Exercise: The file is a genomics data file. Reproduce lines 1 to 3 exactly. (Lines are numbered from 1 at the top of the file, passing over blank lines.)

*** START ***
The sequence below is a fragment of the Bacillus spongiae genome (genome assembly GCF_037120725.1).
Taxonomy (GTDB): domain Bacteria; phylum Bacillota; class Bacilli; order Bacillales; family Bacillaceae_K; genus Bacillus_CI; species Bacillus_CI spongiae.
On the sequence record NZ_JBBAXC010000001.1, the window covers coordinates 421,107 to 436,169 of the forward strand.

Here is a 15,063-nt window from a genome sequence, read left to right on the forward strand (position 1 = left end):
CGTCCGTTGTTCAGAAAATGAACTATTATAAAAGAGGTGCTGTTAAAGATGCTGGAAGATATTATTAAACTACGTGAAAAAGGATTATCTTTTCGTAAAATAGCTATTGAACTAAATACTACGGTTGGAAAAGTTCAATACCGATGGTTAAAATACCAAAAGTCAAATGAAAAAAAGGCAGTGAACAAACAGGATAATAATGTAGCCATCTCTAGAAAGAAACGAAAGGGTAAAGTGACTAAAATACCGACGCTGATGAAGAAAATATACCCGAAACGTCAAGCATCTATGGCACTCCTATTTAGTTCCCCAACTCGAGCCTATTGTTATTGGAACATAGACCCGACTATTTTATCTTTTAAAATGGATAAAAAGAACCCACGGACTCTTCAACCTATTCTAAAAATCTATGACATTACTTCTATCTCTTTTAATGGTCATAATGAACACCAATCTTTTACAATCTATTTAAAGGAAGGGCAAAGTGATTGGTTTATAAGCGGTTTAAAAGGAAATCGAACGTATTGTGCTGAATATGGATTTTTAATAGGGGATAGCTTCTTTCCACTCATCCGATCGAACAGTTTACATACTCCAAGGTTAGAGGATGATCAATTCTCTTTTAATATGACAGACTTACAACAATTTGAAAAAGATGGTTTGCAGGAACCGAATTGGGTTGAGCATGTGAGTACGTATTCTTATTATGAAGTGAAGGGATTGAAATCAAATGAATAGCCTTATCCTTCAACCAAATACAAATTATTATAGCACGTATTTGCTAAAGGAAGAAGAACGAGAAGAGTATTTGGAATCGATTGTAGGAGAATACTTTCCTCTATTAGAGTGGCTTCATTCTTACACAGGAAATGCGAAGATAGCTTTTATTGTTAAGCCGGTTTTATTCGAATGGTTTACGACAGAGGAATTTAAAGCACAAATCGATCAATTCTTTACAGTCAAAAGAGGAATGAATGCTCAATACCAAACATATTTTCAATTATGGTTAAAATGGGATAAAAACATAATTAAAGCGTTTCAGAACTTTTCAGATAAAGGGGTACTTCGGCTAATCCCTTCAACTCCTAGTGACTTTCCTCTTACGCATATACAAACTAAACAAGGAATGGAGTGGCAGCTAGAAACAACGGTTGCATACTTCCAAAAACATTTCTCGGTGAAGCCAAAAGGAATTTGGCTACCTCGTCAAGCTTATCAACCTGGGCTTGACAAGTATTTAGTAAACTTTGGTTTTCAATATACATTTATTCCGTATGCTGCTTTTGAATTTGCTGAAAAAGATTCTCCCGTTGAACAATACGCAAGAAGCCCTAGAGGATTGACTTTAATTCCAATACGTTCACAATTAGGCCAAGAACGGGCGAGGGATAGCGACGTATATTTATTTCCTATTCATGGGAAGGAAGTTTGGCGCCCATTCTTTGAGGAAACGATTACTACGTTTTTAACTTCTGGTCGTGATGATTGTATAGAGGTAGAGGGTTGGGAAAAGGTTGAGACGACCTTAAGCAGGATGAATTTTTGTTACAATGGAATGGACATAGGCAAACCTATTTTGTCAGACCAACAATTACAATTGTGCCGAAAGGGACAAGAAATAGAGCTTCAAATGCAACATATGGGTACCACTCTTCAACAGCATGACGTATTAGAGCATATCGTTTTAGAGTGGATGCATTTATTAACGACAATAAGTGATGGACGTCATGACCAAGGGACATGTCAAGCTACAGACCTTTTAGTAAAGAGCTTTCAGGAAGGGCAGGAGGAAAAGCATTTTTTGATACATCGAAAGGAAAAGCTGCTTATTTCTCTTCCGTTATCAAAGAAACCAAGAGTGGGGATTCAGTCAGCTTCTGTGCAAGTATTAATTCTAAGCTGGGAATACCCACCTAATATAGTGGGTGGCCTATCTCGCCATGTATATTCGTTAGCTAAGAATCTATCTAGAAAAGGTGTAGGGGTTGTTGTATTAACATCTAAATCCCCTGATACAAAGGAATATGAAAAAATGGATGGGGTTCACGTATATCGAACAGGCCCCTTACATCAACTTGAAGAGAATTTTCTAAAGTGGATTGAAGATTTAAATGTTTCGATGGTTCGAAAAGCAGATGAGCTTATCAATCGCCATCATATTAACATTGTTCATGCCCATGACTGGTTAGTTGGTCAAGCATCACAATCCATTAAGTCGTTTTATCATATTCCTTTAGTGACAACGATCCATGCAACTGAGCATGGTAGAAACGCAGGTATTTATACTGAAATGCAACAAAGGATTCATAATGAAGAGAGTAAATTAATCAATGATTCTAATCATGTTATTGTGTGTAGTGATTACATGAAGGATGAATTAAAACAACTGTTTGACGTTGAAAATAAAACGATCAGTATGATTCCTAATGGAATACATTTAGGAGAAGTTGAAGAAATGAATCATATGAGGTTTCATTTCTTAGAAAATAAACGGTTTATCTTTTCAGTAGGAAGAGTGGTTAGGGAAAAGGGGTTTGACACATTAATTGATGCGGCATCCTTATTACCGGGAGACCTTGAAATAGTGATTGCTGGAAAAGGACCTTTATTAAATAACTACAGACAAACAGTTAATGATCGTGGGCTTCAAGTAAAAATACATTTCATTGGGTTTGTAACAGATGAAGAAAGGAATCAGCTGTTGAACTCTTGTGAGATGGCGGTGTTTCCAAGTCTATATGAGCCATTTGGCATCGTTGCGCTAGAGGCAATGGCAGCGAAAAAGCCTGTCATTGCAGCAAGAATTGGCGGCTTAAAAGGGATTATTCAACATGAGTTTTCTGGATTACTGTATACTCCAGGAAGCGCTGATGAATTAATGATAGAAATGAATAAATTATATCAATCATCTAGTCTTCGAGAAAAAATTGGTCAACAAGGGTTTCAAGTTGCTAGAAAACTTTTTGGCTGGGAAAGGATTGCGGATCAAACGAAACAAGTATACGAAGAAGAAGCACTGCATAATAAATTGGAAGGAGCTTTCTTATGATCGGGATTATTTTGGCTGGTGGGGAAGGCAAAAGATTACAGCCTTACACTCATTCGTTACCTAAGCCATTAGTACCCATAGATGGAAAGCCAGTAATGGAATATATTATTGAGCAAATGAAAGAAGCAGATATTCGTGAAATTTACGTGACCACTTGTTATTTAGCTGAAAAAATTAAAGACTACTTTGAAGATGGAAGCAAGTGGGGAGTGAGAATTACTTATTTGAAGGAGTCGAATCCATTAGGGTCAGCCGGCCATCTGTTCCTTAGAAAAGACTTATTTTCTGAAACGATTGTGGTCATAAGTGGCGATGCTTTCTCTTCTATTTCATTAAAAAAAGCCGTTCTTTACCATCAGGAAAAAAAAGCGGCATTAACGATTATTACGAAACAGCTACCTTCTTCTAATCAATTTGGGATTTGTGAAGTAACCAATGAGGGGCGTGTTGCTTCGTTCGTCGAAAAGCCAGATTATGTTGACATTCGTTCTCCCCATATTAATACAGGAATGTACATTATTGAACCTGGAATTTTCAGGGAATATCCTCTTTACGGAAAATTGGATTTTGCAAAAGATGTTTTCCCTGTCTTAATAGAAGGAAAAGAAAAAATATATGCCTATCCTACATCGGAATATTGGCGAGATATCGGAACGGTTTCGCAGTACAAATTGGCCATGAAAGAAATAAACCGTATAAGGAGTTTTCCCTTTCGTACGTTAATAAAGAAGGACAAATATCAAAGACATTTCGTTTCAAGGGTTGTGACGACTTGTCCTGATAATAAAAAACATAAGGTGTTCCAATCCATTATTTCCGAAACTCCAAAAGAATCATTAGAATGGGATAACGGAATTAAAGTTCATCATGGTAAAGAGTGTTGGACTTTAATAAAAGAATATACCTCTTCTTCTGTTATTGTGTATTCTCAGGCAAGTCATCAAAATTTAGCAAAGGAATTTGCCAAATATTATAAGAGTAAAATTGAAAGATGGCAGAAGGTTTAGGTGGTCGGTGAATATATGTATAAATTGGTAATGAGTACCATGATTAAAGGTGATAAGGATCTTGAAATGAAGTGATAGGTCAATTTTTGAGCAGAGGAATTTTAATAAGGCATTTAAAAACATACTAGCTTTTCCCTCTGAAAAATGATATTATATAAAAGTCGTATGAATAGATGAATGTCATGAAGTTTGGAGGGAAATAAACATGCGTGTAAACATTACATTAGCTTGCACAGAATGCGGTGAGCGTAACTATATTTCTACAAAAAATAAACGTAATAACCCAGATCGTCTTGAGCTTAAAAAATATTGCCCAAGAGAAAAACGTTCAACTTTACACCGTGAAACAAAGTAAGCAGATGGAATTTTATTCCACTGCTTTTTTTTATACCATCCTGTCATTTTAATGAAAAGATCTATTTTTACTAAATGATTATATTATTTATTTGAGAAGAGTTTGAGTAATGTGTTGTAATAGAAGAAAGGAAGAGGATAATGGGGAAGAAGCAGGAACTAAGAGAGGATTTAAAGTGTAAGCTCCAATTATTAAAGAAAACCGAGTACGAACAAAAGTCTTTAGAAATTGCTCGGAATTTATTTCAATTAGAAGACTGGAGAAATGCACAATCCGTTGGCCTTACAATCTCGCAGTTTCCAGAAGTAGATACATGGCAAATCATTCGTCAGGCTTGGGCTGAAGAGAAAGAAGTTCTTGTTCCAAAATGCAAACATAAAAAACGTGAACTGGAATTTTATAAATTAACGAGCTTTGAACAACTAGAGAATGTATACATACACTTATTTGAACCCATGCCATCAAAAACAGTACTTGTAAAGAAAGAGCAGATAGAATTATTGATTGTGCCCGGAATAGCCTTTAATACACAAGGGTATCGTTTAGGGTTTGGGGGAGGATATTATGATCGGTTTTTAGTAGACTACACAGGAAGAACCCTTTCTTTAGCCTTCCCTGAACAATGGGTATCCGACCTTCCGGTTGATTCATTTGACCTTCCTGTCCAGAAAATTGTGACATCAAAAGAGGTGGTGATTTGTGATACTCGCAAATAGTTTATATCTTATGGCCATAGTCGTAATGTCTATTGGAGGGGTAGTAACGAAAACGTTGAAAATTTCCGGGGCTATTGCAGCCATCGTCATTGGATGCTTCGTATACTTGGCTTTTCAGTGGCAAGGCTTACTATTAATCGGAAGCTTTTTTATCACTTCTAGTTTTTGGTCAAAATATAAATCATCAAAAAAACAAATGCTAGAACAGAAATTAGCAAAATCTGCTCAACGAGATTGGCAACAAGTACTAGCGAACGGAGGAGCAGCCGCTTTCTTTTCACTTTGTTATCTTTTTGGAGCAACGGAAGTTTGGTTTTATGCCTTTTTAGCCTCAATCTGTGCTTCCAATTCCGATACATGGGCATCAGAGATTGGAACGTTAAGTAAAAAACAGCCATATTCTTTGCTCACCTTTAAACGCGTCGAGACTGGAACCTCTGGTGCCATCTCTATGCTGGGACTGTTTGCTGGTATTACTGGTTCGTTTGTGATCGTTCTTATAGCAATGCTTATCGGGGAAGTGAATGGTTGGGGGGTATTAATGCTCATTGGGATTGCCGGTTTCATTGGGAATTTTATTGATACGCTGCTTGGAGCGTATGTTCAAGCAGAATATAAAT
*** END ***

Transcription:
The sequence below is a fragment of the Bacillus spongiae genome (genome assembly GCF_037120725.1).
Taxonomy (GTDB): domain Bacteria; phylum Bacillota; class Bacilli; order Bacillales; family Bacillaceae_K; genus Bacillus_CI; species Bacillus_CI spongiae.
On the sequence record NZ_JBBAXC010000001.1, the window covers coordinates 421,107 to 436,169 of the forward strand.